This line of reasoning leads us to ask: is there compelling evidence that circumcision adds significant value in the form of increased health, improved sexual function, or reduced disease transmission?
Well, you can take a look at the claims and evidence yourself. Here is a table I compiled of the many, many alleged pros and alleged cons of circumcision that I’ve heard made by people on the different sides of the debate. For each claim, I try to link to some studies that support or deny that claim. I focus on meta-analyses of randomized controlled trials, and randomized controlled trials themselves, since they provide far stronger evidence than other study designs. This does not provide a comprehensive set of all studies on male circumcision of course, nor is it a formal systematic review of the literature. But some conclusions quickly emerge:
- Some of the alleged pros and cons that people throw around have randomized controlled trials contradicting them, but continue to be used to support agendas anyway.
- A number of studies are themselves contradicted by other studies (for instance, various results about the impact of circumcision on sexual pleasure seem to point in opposite directions).
- Circumcision does seem to substantially reduce the rates of transmission of HIV from women to men in countries where HIV prevalence is very high.
- Even so, it’s not obvious that this HIV reduction effect is worth it for those who practice safe sex in areas of the world where HIV prevalence is low.
- There is some (small) amount of evidence that hints that male circumcision may make woman more at risk for HIV, but without more studies it’s hard to say.
- Many of the studies used to support claims on both sides are of low quality (for instance, a lot of the evidence of reduced urinary tract infections for circumcised infants is based on observational studies, which are very bad for answering this sort of question…we need randomized controlled trials).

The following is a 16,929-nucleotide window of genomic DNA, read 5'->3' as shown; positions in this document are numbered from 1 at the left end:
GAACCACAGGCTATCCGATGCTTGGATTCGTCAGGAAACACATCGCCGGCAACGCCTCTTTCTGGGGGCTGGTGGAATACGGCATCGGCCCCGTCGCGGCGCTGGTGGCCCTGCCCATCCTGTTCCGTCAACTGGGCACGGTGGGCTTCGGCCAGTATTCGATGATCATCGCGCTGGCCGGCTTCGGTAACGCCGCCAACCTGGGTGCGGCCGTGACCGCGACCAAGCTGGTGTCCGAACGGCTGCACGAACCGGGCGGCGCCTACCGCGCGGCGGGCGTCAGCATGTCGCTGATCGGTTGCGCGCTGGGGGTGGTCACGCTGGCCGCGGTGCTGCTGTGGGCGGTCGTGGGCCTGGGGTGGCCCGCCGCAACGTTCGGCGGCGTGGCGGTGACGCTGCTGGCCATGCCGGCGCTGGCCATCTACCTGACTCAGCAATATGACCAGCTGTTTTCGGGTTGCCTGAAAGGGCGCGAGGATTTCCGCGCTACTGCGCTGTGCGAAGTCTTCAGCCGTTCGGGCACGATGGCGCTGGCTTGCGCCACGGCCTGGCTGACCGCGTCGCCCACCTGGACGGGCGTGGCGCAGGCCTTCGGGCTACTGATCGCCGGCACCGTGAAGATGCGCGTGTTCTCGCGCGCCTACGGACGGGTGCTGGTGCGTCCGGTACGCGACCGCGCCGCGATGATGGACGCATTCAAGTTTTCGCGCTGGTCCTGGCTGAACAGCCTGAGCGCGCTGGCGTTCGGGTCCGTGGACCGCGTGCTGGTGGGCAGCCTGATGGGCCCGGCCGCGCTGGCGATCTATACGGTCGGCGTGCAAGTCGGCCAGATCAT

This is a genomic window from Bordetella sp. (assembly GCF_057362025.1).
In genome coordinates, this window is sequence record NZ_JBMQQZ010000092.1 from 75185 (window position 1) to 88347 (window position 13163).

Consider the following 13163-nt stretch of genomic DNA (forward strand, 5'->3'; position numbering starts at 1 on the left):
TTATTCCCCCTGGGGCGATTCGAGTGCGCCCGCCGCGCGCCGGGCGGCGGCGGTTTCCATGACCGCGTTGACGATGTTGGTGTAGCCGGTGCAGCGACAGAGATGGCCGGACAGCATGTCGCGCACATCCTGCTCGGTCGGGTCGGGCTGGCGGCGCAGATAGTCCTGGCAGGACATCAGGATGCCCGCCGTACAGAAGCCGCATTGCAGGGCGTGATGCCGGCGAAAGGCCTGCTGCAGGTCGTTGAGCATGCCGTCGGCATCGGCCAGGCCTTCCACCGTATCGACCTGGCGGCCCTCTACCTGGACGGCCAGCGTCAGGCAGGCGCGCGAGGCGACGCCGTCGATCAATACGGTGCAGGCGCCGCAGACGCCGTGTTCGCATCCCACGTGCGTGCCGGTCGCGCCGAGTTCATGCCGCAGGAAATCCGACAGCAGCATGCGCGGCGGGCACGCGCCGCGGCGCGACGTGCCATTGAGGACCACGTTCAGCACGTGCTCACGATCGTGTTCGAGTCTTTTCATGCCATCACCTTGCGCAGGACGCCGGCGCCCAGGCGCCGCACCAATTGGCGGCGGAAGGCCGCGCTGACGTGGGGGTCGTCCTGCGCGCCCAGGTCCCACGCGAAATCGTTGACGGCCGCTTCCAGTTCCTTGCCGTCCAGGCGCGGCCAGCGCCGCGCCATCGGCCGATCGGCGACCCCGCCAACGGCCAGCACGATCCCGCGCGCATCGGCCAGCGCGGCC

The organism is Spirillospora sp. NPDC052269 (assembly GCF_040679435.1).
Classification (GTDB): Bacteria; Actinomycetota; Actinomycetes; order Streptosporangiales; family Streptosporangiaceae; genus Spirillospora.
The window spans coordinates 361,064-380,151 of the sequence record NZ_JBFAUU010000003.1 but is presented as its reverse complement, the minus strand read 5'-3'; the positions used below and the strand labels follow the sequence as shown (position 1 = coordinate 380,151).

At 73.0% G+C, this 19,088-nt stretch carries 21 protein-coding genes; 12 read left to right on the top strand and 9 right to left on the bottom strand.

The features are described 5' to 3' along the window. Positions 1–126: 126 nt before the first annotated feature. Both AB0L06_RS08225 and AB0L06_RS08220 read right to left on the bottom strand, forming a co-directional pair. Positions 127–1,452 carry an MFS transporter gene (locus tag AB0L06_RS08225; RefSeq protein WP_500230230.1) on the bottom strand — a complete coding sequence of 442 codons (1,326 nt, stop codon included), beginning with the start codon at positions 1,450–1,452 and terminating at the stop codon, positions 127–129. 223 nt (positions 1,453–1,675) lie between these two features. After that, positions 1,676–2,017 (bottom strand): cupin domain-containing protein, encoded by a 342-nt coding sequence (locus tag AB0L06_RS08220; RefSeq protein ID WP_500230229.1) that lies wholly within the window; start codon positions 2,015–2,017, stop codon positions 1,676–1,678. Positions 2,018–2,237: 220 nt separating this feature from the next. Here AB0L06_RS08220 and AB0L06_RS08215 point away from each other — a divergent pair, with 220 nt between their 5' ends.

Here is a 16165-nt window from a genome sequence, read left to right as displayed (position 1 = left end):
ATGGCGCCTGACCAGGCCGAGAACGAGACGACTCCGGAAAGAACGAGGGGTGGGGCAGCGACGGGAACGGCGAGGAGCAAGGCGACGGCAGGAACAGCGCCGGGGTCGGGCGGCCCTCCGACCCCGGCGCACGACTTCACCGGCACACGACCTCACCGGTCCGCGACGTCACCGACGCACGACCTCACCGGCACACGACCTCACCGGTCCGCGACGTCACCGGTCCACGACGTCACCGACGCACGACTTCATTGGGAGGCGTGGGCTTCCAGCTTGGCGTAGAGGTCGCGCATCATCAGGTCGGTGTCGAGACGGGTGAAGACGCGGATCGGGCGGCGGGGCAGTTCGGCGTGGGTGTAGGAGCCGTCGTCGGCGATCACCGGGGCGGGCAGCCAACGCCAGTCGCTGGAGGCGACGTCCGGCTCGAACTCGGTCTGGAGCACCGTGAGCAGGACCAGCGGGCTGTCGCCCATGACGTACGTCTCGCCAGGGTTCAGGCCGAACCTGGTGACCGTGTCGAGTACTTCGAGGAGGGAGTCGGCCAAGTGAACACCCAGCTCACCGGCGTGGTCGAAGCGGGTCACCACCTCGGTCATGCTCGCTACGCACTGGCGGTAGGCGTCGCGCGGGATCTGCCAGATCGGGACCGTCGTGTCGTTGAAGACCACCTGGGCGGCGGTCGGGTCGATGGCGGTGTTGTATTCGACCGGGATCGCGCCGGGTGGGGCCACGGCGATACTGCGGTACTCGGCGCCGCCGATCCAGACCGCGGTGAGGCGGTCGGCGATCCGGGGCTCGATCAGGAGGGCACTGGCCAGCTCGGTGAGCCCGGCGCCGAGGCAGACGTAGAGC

- This topic is extremely complicated! There are tons of different claims being made and there are inconsistent research results for some of the claims. In many cases, few studies have ever been done in the first place, and even fewer high quality studies have been done (though keep in mind that this table is not anywhere close to a complete listing of all circumcision studies).
Click here for the complete table with studies that support and deny each claim.
|ALLEGED Pros of Circumcision||ALLEGED Cons of Circumcision|
|Reduction in HIV risk for men||Increase in HIV risk for men (especially immediately after surgery)|
|Reduction in HPV risk for men||Monetary cost to parents and health insurance companies|
|Reduction in HSV II risk for men||Performed without child’s consent or ability of male to choose what he wants|
|Reduction in general STI risk for men||Painful procedure|
|Reduction in penile cancer risk||Gives infant permanent cultural or religious branding without consent|
|Reduction in Urinary Tract Infections for men||Risk of surgical complications, infections and error|
|Reduction in penile pain and injury from sex||Increase in HIV risk for women|
|Increased ease of orgasm for males||Risk of getting STIs from circumcision procedure
due to poor sterilization (in some countries)
|Increased sexual satisfaction for female partners||Reduction of sexual satisfaction for female partners|
|Consistency with cultural norms in some areas||Reduction of sensitivity or sexual satisfaction for males|
|Hygienic benefit when bathing is difficult (e.g. military)||Loss of lubricating effect of foreskin|
|May make child look more like father||Causes less condom use|
|May make child look more like peer group||Increased general STD transmission to women|
|Psychological trauma or nervous system shock to infant|
|Loss of some other possible evolutionary function of the foreskin|
|Lessened ability to control pacing or timing of orgasm|